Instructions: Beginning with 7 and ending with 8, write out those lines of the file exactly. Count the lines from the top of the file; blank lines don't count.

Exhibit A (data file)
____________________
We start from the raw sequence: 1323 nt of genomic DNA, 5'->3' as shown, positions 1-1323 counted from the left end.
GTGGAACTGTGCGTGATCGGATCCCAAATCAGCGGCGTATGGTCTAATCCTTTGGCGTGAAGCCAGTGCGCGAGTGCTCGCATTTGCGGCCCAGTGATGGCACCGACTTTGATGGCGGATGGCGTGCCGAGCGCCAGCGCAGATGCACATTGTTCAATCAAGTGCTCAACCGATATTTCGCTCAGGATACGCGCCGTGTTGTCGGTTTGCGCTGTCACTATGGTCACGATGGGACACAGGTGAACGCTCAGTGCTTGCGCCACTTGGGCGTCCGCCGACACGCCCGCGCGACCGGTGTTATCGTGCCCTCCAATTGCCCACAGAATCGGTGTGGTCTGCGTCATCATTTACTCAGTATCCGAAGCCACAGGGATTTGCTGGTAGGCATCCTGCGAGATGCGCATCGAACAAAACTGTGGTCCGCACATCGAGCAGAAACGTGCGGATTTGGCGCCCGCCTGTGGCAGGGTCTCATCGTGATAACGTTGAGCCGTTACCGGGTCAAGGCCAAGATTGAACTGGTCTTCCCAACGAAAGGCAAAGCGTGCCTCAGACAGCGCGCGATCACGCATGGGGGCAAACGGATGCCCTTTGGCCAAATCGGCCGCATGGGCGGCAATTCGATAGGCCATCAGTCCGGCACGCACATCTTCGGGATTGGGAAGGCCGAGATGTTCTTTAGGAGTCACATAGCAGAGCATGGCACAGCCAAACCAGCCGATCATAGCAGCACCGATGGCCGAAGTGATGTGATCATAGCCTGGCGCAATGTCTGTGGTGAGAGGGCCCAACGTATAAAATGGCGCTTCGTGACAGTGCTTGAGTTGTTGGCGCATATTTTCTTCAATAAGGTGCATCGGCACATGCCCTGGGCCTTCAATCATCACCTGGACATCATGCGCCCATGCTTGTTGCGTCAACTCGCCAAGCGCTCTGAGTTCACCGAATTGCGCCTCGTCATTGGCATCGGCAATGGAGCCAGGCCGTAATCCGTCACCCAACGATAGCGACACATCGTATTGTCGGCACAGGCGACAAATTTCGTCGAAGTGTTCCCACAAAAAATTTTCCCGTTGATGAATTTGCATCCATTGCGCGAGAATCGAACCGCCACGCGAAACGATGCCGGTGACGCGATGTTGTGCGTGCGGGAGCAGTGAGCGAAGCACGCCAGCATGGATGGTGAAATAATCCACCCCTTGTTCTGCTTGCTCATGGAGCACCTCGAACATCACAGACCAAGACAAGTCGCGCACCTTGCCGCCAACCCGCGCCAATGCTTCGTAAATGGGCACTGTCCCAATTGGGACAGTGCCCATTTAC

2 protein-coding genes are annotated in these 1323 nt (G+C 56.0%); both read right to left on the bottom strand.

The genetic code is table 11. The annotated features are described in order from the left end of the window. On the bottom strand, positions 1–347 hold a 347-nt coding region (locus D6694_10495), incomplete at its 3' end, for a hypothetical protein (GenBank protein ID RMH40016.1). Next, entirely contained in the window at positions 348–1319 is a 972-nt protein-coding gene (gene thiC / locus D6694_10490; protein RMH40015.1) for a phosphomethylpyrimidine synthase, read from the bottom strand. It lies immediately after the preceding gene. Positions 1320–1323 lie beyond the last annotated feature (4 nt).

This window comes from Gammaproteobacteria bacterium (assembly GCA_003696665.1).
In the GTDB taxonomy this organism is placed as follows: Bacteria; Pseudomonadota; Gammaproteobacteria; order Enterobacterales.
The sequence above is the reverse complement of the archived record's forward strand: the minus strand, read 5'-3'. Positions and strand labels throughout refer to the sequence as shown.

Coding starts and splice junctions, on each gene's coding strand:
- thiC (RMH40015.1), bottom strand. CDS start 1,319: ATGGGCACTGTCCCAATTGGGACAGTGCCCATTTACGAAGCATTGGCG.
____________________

The sequence above is the reverse complement of the archived record's forward strand: the minus strand, read 5'-3'. Positions and strand labels throughout refer to the sequence as shown.

Coding starts and splice junctions, on each gene's coding strand: